5. Some books got good-to-great reviews on amazon and I go through them more thoroughly by reading their back, front, table of contents and a few pages randomly to see if this is still a book I want to read. If I’m still undecided about whether to read it or keep it, I checked my local library to see if they have it available. If they do, then I add that to my “to read” list and get rid of my copy. I can buy it again if it turns out to be really amazing after I’ve read it, though the reviews on amazon are a pretty accurate. If I’m undecided about whether to read a book, that’s not good enough. It’s got to be “i want to read this” or higher. When in doubt, throw it out.

6. The books that pass all these steps get put onto my reading queue and will be read as I get through my queue.

I’m generally looking for the best book in a given category that I will re-read numerous times or need as a quick reference, unless I’m seeking to become an absolute master in that category. For example, f I was seeking to become a master writer, I would read every book on writing out there, just in case one of the worse books has some useful ideas. On the other hand, if I’m looking for 80% of the results and want to only spend 20% of the time, I would just seek out the best five or six books in a category. Since I want to be a good writer but not the best, I would read On Writing Well by William Zissner (here’s a fantastic excerpt that changed the way I write) but not On Writing by Higgins (some guy).

Considering the time, money space and energy books, movies, cds, etc. require to store, I prefer to get rid of them and just use the web or public library system. If they become essential, I can buy them. Say I have ten extraneous books and I sell them for a dollar each. I save space, time and make a bit of money. Then let’s say I have to buy one again for 3 dollars a year later, I’m still 7 dollars ahead, and used that year’s worth of time, energy and space for other things. And these books weren’t yelling at me to read them every time I passed them, so I had an easy and relaxing home without open loops.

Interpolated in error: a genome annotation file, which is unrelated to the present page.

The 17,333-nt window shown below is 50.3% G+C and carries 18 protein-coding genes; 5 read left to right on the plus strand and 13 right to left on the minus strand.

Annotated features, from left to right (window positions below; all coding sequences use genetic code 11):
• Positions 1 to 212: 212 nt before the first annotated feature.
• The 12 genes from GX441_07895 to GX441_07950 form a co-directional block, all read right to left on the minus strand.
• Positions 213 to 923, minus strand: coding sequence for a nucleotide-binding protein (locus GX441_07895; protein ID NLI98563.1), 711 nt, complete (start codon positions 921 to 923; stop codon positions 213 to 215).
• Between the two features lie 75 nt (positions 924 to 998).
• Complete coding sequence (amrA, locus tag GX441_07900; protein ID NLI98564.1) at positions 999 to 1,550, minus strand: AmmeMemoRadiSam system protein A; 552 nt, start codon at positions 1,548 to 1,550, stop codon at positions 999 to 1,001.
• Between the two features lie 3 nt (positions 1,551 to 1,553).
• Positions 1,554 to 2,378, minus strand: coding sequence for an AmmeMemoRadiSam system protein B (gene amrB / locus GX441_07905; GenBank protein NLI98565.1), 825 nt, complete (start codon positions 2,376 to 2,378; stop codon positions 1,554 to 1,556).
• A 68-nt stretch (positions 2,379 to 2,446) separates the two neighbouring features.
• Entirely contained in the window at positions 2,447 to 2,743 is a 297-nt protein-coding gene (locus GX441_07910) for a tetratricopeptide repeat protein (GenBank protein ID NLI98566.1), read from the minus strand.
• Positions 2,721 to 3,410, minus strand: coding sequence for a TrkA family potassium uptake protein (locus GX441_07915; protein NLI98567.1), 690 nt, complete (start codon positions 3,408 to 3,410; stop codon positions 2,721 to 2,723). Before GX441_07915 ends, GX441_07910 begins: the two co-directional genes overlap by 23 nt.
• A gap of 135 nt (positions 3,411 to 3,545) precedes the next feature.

One final note, some books are difficult to get rid of because they have sentimental value, either because they were gifts or because you thought you would read them, like reading Shakespeare. In that case, they’re memrobelia or decoration, so don’t beat yourself up over not reading them. Or you just have to face that while you may sound fancy being able to say you’ve read all of Shakespeare, perhaps you’re just not going to do it. If they were gifts, you may want to consider when you’ll get rid of them, if you absolutely had to. Say a year after the gifting? Ten? You don’t have to commit to anything, but it’ll be helpful to think about it for the future.

I operate by the principle of “use it or lose it” sometimes. If the books I have left are not going to be read in the next three months, I will simply get rid of them.

Well, I hope this helps you declutter your book collection. Drop me a line to let me know how it went! 😀

  4 Responses to “How to De-clutter your Book Collection”

  1. Good post, RT and timely because I am moving and as a result I am in the process of getting rid of books. Would also be good to know about ways of getting rid of them Sometimes, I give them to friends, once I donated them to a local library.

  2. Try google searching “selling used books “.

    I got this great thread here:
    http://ask.metafilter.com/48520/How-best-to-unload-used-books-in-Toronto

    Used book stores, libraries, freecycle, book sales at schools or universities, thrift stores, etc. I’m taking my collection down to BMV, a small chain of big used book stores and trying ot offload some. The rest I’ll put up in a room at the University of Toronto where people can pickup free books.

  3. You make a lot of good points here, but I think you miss one. The marginal value of a book you haven’t read is greater than one you have. That unread book represents limitless potential: all sorts of things you don’t know or haven’t considered and can change your life to a greater degree than something you have already read. Thus, a large unread library can be a very good thing– it represents your future growth and your current admission that there is a lot more to know. http://www.matthewcornell.org/2009/04/on-keeping-umberto-eco-anti-library.html

  4. Actually, I think that’s implicit in the steps, such as looking up amazon reviews. A certain book may indeed change your life and is unique in that it only changes your life, but that’s a worse bet than a book that has really affected others and it is already known to affect others. Another thing, that I didn’t mentoin is, that I also put aside books to either go through more thoroughly, basically memorize or just skim. This way if, in my skimming, I find many, many gems then I’ll just read hte book.

    Thanks for the comment and link.